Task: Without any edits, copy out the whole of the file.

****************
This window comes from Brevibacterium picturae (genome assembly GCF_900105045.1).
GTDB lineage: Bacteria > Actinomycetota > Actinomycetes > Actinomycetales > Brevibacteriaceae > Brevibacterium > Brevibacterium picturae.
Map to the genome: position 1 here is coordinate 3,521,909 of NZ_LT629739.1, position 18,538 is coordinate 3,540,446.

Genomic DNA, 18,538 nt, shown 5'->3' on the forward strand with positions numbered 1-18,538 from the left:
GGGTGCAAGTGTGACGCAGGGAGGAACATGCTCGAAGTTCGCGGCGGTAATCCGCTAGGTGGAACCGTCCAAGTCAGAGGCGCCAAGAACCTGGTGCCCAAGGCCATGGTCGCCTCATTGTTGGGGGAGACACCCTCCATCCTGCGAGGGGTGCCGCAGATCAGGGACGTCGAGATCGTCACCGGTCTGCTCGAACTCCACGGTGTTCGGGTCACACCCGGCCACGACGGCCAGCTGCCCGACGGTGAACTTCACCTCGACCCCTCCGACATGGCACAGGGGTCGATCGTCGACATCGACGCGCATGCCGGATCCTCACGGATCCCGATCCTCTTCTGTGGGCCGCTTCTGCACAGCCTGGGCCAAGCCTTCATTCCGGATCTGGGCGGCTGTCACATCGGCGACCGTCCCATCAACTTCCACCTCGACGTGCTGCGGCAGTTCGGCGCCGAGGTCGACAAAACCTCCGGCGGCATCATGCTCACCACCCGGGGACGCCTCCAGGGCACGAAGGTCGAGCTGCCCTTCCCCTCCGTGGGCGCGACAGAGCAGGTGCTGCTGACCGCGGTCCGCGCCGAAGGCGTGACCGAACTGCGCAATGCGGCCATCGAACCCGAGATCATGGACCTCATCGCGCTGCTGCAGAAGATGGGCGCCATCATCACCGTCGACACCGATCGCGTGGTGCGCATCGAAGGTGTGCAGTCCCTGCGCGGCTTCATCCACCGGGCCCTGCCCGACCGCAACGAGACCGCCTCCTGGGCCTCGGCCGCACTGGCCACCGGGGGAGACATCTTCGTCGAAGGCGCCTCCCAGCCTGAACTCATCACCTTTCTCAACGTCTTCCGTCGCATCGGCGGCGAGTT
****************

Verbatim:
This window comes from Brevibacterium picturae (genome assembly GCF_900105045.1).
GTDB lineage: Bacteria > Actinomycetota > Actinomycetes > Actinomycetales > Brevibacteriaceae > Brevibacterium > Brevibacterium picturae.
Map to the genome: position 1 here is coordinate 3,521,909 of NZ_LT629739.1, position 18,538 is coordinate 3,540,446.

Genomic DNA, 18,538 nt, shown 5'->3' on the forward strand with positions numbered 1-18,538 from the left:
GGGTGCAAGTGTGACGCAGGGAGGAACATGCTCGAAGTTCGCGGCGGTAATCCGCTAGGTGGAACCGTCCAAGTCAGAGGCGCCAAGAACCTGGTGCCCAAGGCCATGGTCGCCTCATTGTTGGGGGAGACACCCTCCATCCTGCGAGGGGTGCCGCAGATCAGGGACGTCGAGATCGTCACCGGTCTGCTCGAACTCCACGGTGTTCGGGTCACACCCGGCCACGACGGCCAGCTGCCCGACGGTGAACTTCACCTCGACCCCTCCGACATGGCACAGGGGTCGATCGTCGACATCGACGCGCATGCCGGATCCTCACGGATCCCGATCCTCTTCTGTGGGCCGCTTCTGCACAGCCTGGGCCAAGCCTTCATTCCGGATCTGGGCGGCTGTCACATCGGCGACCGTCCCATCAACTTCCACCTCGACGTGCTGCGGCAGTTCGGCGCCGAGGTCGACAAAACCTCCGGCGGCATCATGCTCACCACCCGGGGACGCCTCCAGGGCACGAAGGTCGAGCTGCCCTTCCCCTCCGTGGGCGCGACAGAGCAGGTGCTGCTGACCGCGGTCCGCGCCGAAGGCGTGACCGAACTGCGCAATGCGGCCATCGAACCCGAGATCATGGACCTCATCGCGCTGCTGCAGAAGATGGGCGCCATCATCACCGTCGACACCGATCGCGTGGTGCGCATCGAAGGTGTGCAGTCCCTGCGCGGCTTCATCCACCGGGCCCTGCCCGACCGCAACGAGACCGCCTCCTGGGCCTCGGCCGCACTGGCCACCGGGGGAGACATCTTCGTCGAAGGCGCCTCCCAGCCTGAACTCATCACCTTTCTCAACGTCTTCCGTCGCATCGGCGGCGAGTT